Ken Dryden is a member of Canadian Parliament. He graduated from Cornell University with a BA in history in 1969, and from McGill University with a degree in law in 1974. Of course, he also won the Stanley Cup as goaltender for the Montreal Canadiens in 1973, 1976, 1977, 1978, and 1979. So, I guess you could say Ken Dryden is not your typical professional athlete. It should be no surprise, then, that his hockey memoir, The Game, is not your typical sports biography. It is so good, in fact, that Sports Illustrated places it at #9 on their list of the 100 greatest sports books of all time.

5. Out of Their League, by Dave Meggysey

St. Louis Cardinals linebacker Dave Meggysey never really fit in during his years in the NFL, but until he published his memoir in 1970 no one knew the half of it. He shocked NFL players, officials, and fans alike with his insider’s account of the brutality, drug use, and blatant racism that went on behind closed doors. And he is credited with being one of the first people to talk about the “dehumanizing” experience of the modern professional athlete, whose entire life’s work can be bought and sold on a whim.

4. Seabiscuit: An American Legend, by Laura Hillenbrand

Coming in at #4 is the only biography on this list that’s not about a human being. It is also the only biography on this list to has inspired a wildly popular film of the same name. But behind the popularity of the film is a true story about a horse that really did come out of nowhere during the Great Depression to captivate the sporting world. Book critics heaped loads of praise upon author Laura Hillenbrand for her remarkable ability to recreate the drama of historical events without having been a witness—which of course is what makes this book so enthralling, even for those who don’t know the first thing about “The Sport of Kings.”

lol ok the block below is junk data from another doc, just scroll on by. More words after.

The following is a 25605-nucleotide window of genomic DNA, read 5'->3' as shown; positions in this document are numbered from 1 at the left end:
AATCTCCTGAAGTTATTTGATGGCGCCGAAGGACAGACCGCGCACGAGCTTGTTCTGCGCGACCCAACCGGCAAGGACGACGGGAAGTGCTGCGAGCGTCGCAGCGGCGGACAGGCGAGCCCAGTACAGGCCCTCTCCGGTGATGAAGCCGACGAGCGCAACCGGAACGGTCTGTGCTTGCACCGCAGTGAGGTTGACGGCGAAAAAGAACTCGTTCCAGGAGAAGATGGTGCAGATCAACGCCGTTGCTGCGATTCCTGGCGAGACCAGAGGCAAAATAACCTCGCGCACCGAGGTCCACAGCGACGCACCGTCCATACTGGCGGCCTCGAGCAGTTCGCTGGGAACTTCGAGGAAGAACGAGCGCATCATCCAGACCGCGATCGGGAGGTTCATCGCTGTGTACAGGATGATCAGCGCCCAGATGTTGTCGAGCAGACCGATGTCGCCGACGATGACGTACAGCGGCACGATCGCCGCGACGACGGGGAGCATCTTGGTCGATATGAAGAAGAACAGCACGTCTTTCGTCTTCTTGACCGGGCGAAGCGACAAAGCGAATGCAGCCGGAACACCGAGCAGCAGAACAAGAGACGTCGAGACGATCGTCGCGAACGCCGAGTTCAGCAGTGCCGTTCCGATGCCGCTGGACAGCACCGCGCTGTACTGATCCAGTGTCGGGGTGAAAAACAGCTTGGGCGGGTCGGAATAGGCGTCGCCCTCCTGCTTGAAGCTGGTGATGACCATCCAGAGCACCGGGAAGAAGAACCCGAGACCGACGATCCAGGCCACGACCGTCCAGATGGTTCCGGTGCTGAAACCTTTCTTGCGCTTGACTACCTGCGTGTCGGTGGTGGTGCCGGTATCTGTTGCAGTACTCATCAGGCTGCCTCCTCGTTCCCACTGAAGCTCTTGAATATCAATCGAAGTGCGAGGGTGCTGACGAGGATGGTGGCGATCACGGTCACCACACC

3. Muhammad Ali: His Life and Times, by Thomas Hauser

This book presents an oral history of Muhammad Ali’s life told through the stories and perspectives of over 150 different observers, including those who knew Ali best—like his father, his cornermen, and the man who introduced him to boxing, police officer Joe Martin. At least one other excellent Muhammad Ali has been published, buy this one is considered to have been the first definitive work about the life of one of the most important sports figures of the 20th century.

2. Sandy Koufax: A Lefty’s Legacy, by Jane Leavy

Sandy Koufax played for the LA Dodgers in the mid 60s and may be the best pitcher in the history of baseball. At worst, he’s probably in the top 5. But what really made him so important was that he became a hero for people during a time of great tumult and strife. After all, the 60s was the decade of the Civil Rights movement and protests against the war in Vietnam. Of course, being proudly Jewish, Koufax was most of all a hero to other Jewish people who had never really had one of their own to look up to in the sporting world. But, as this book recounts, there was something about the pride he took in his identity and success that made everyone look up to him.

1. Babe: The Legend Comes to Life, by Robert W. Creamer

He’s the best player in the history of America’s Pastime and the subject of countless legends. To say the least, writing an accurate history of George Herman Ruth’s life is a herculean task. That’s why no one had been able to do until Robert Creamer did it in 1974. Creamer breaks new ground by cutting through the folksy aura surrounding the Great Bambino to separate once and for all fact from fiction. For example, did the Babe really “call his shot” in the 1932 World Series? Read the book and find out.